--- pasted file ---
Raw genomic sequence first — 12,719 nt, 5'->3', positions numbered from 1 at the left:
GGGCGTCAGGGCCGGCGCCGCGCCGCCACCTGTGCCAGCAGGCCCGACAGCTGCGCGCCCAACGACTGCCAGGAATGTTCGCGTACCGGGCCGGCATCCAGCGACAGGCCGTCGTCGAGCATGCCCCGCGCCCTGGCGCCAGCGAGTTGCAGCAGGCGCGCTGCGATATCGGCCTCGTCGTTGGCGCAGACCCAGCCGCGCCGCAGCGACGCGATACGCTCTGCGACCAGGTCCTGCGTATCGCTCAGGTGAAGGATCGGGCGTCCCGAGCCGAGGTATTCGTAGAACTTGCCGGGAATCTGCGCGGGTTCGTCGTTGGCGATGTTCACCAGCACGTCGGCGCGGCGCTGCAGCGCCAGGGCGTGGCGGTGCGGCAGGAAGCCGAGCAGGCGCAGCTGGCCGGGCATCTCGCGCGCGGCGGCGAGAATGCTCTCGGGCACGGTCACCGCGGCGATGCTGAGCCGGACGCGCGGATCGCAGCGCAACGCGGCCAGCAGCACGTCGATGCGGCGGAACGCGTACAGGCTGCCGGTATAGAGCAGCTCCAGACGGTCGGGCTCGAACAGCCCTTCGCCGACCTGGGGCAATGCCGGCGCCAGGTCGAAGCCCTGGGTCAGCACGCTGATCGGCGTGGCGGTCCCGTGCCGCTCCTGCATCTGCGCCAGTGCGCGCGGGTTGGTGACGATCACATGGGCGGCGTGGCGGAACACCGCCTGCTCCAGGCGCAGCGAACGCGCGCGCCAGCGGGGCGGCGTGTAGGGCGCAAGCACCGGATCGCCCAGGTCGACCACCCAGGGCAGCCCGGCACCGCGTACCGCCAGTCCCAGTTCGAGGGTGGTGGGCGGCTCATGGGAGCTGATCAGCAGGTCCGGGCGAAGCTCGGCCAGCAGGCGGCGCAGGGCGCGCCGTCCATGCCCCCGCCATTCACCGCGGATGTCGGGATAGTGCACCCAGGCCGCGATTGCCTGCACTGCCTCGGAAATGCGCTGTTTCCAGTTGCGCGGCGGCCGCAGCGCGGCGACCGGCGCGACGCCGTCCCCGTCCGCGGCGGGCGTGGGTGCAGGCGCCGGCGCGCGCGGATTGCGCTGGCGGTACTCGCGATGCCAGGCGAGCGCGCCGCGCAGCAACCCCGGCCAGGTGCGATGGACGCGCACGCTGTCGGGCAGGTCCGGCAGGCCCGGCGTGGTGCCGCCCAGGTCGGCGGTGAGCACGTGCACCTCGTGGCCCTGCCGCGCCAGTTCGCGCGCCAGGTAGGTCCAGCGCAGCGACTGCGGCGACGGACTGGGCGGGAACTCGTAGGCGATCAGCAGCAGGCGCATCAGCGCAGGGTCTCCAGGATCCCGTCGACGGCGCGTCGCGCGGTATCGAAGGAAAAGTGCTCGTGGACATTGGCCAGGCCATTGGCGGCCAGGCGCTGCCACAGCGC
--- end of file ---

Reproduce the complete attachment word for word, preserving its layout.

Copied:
Raw genomic sequence first — 12,719 nt, 5'->3', positions numbered from 1 at the left:
GGGCGTCAGGGCCGGCGCCGCGCCGCCACCTGTGCCAGCAGGCCCGACAGCTGCGCGCCCAACGACTGCCAGGAATGTTCGCGTACCGGGCCGGCATCCAGCGACAGGCCGTCGTCGAGCATGCCCCGCGCCCTGGCGCCAGCGAGTTGCAGCAGGCGCGCTGCGATATCGGCCTCGTCGTTGGCGCAGACCCAGCCGCGCCGCAGCGACGCGATACGCTCTGCGACCAGGTCCTGCGTATCGCTCAGGTGAAGGATCGGGCGTCCCGAGCCGAGGTATTCGTAGAACTTGCCGGGAATCTGCGCGGGTTCGTCGTTGGCGATGTTCACCAGCACGTCGGCGCGGCGCTGCAGCGCCAGGGCGTGGCGGTGCGGCAGGAAGCCGAGCAGGCGCAGCTGGCCGGGCATCTCGCGCGCGGCGGCGAGAATGCTCTCGGGCACGGTCACCGCGGCGATGCTGAGCCGGACGCGCGGATCGCAGCGCAACGCGGCCAGCAGCACGTCGATGCGGCGGAACGCGTACAGGCTGCCGGTATAGAGCAGCTCCAGACGGTCGGGCTCGAACAGCCCTTCGCCGACCTGGGGCAATGCCGGCGCCAGGTCGAAGCCCTGGGTCAGCACGCTGATCGGCGTGGCGGTCCCGTGCCGCTCCTGCATCTGCGCCAGTGCGCGCGGGTTGGTGACGATCACATGGGCGGCGTGGCGGAACACCGCCTGCTCCAGGCGCAGCGAACGCGCGCGCCAGCGGGGCGGCGTGTAGGGCGCAAGCACCGGATCGCCCAGGTCGACCACCCAGGGCAGCCCGGCACCGCGTACCGCCAGTCCCAGTTCGAGGGTGGTGGGCGGCTCATGGGAGCTGATCAGCAGGTCCGGGCGAAGCTCGGCCAGCAGGCGGCGCAGGGCGCGCCGTCCATGCCCCCGCCATTCACCGCGGATGTCGGGATAGTGCACCCAGGCCGCGATTGCCTGCACTGCCTCGGAAATGCGCTGTTTCCAGTTGCGCGGCGGCCGCAGCGCGGCGACCGGCGCGACGCCGTCCCCGTCCGCGGCGGGCGTGGGTGCAGGCGCCGGCGCGCGCGGATTGCGCTGGCGGTACTCGCGATGCCAGGCGAGCGCGCCGCGCAGCAACCCCGGCCAGGTGCGATGGACGCGCACGCTGTCGGGCAGGTCCGGCAGGCCCGGCGTGGTGCCGCCCAGGTCGGCGGTGAGCACGTGCACCTCGTGGCCCTGCCGCGCCAGTTCGCGCGCCAGGTAGGTCCAGCGCAGCGACTGCGGCGACGGACTGGGCGGGAACTCGTAGGCGATCAGCAGCAGGCGCATCAGCGCAGGGTCTCCAGGATCCCGTCGACGGCGCGTCGCGCGGTATCGAAGGAAAAGTGCTCGTGGACATTGGCCAGGCCATTGGCGGCCAGGCGCTGCCACAGCGC